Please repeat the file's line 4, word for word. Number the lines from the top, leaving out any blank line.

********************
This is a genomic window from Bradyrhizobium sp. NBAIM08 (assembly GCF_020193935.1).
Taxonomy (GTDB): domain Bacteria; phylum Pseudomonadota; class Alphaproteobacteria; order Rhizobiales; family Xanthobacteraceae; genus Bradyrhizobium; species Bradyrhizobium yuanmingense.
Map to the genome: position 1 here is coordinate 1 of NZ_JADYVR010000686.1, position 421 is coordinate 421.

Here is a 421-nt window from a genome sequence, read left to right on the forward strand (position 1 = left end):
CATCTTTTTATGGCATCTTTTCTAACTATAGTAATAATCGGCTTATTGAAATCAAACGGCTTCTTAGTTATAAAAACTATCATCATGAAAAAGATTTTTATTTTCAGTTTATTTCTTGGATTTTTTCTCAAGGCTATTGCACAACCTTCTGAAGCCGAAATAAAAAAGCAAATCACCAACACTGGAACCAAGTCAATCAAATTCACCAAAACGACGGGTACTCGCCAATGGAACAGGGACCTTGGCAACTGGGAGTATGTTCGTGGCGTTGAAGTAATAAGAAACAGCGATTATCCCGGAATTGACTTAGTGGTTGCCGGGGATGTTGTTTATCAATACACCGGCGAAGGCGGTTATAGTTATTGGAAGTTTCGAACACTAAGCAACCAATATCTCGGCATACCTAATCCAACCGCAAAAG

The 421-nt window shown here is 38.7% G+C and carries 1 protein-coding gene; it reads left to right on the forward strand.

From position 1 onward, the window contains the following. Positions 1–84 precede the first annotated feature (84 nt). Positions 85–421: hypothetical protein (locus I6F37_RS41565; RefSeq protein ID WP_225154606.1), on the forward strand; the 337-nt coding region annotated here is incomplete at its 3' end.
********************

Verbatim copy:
Here is a 421-nt window from a genome sequence, read left to right on the forward strand (position 1 = left end):